When a mother who is addicted to drugs finds out that she is pregnant, one of the first steps in preparing for the birth of her child is to get clean. Throughout the state of New Jersey, there are clinics, supplemental medications, and doctor-sponsored support programs available to addicted individuals for just that purpose. That said, when an expectant mother takes steps to protect her child from her addictive habits throughout the pregnancy, it would seem that the last thing she plans to do is cause her baby harm. But now, the New Jersey Supreme Court is hearing arguments on whether a mother whose baby was born with an addiction as a result can be charged with child abuse, criminal defense lawyers in New Jersey report.
The Case: DYFS v. Y.N.
In Division of Youth and Family Services v. Y.N., a 2011 case, a New Jersey mother, Y.N., was charged with criminal abuse and neglect of her son after he was born with a methadone addiction and severe withdrawal symptoms. Before she discovered that she was pregnant in 2010, Y.N. was addicted to both painkillers and heroin. As part of her treatment plan to get clean and protect her baby throughout her pregnancy, Y.N. began using methadone while under the supervision of a physician at her medical facility. The physician told her that methadone was preferable to quitting cold turkey, as sudden withdrawal symptoms could be harmful to her baby.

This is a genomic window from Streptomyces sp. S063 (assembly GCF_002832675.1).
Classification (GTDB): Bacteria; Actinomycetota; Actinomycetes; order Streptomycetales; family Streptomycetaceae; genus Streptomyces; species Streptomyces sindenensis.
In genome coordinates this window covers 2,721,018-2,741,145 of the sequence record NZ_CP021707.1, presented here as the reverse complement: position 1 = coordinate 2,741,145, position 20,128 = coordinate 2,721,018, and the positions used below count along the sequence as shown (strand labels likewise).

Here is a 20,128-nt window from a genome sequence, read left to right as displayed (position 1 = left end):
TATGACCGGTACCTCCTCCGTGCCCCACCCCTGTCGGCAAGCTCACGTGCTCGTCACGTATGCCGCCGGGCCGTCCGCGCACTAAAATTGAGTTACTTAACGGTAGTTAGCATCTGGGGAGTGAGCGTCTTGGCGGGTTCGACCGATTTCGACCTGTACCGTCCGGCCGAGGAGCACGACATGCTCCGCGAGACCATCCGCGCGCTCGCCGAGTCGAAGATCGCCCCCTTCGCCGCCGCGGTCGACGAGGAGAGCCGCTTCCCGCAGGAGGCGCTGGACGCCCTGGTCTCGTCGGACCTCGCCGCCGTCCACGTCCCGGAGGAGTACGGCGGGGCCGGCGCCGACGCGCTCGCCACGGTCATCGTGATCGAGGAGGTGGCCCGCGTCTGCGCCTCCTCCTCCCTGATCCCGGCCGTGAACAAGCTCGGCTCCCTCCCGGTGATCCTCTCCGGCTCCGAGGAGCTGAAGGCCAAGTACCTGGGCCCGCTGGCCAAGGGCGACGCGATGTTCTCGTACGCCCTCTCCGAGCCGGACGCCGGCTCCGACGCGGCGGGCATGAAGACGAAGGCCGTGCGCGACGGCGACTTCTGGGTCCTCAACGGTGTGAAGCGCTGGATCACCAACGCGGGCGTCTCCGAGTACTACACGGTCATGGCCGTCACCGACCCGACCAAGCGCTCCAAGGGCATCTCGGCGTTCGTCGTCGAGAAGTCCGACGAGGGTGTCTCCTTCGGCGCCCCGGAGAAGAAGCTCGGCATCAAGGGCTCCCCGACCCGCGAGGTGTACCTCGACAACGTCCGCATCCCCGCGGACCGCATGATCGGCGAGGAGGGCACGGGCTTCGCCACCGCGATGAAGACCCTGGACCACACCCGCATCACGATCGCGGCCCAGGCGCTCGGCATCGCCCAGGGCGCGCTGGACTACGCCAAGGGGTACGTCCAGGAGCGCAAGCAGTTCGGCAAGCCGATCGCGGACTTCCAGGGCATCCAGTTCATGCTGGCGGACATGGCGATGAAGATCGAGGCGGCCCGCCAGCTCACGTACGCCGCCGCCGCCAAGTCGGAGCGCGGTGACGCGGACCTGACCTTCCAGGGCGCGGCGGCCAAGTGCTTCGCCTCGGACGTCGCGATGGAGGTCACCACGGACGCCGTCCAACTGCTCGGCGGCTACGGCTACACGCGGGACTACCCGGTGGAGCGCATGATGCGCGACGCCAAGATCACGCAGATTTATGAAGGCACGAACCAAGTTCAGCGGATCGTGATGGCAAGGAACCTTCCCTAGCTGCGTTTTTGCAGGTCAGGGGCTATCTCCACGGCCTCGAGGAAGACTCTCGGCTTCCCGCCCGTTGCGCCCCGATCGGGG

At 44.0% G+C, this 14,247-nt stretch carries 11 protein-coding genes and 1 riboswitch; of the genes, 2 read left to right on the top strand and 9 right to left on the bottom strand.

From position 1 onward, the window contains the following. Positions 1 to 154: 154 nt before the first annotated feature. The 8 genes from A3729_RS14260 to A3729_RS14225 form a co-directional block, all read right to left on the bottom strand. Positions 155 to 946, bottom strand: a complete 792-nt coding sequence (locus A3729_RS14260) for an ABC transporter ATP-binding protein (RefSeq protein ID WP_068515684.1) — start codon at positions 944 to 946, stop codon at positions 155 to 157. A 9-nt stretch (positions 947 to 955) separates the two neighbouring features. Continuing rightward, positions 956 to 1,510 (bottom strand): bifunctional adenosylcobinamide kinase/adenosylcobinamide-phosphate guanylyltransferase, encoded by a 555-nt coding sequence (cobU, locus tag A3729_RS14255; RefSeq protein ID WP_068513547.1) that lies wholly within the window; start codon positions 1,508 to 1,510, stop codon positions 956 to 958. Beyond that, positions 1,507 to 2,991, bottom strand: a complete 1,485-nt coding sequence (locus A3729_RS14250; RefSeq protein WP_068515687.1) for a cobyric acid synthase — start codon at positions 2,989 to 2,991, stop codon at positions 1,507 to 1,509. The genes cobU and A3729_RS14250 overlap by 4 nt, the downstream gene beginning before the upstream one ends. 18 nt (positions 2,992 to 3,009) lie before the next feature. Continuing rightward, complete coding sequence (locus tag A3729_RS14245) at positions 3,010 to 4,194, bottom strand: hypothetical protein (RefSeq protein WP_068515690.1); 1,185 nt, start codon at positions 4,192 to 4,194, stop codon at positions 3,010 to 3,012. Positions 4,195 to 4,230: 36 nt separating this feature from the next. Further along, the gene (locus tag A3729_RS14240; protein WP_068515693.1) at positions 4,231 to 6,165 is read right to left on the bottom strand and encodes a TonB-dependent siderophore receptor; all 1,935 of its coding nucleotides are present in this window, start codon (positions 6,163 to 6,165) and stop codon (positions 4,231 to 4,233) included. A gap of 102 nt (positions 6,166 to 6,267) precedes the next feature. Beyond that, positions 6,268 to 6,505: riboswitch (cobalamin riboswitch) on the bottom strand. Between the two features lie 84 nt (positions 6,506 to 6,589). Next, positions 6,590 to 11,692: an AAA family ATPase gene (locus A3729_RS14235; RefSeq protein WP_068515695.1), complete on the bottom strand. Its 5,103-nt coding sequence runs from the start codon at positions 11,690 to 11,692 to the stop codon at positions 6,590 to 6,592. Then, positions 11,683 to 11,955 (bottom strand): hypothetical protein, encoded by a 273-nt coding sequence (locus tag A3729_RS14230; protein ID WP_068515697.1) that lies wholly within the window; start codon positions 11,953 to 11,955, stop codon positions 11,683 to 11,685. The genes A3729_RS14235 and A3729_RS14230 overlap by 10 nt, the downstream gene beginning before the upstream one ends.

When Y.N.’s son was born, he suffered from serious withdrawal symptoms, and remained in the hospital for the first 47 days of his life. The doctors told Y.N. that her methadone use had caused her son’s health crisis, and ultimately, DYFS got involved. Both a trial court and the Appellate Division in New Jersey found that Y.N.’s actions in taking the methadone constituted abuse, and she was charged with neglect and child abuse. Now, the case is before the state Supreme Court, and criminal defense lawyers in New Jersey say that the point of contention is the previous court’s decision that it did not matter whether the drug—in this case methadone—was taken legally or illegally.
The Appellate Division, in deciding to uphold the abuse charges, found that Y.N.’s actions were harmful to her baby, even though she was acting under doctor's orders. But the state Supreme Court judges heard testimony from members of the National Advocates for Pregnant Women who stated that methadone treatment is a reasonable course of action for mothers who want to get clean and keep their babies from drug-related harm throughout their pregnancies. However, the appellate judges say that the entirety of the situation should be looked at in making a decision, and that each case needs to be considered individually.
Depending on the New Jersey Supreme Court’s decision, the ruling could set a precedent for pregnant and addicted women throughout the state. Because the drug crisis is on the rise, and supplemental treatments are a popular and effective option, more and more cases like Y.N.’s, while tragic, are not surprising, and they need to be defined as to their criminality.
At the law firm Helmer, Conley, and Kasselman, PA, our criminal defense lawyers represent persons who have been charged with drug related crimes, and mothers who have been labeled abusive for their attempts to get clean during pregnancy. Contact an attorney at HCK for a free, no-strings consultation in your case today.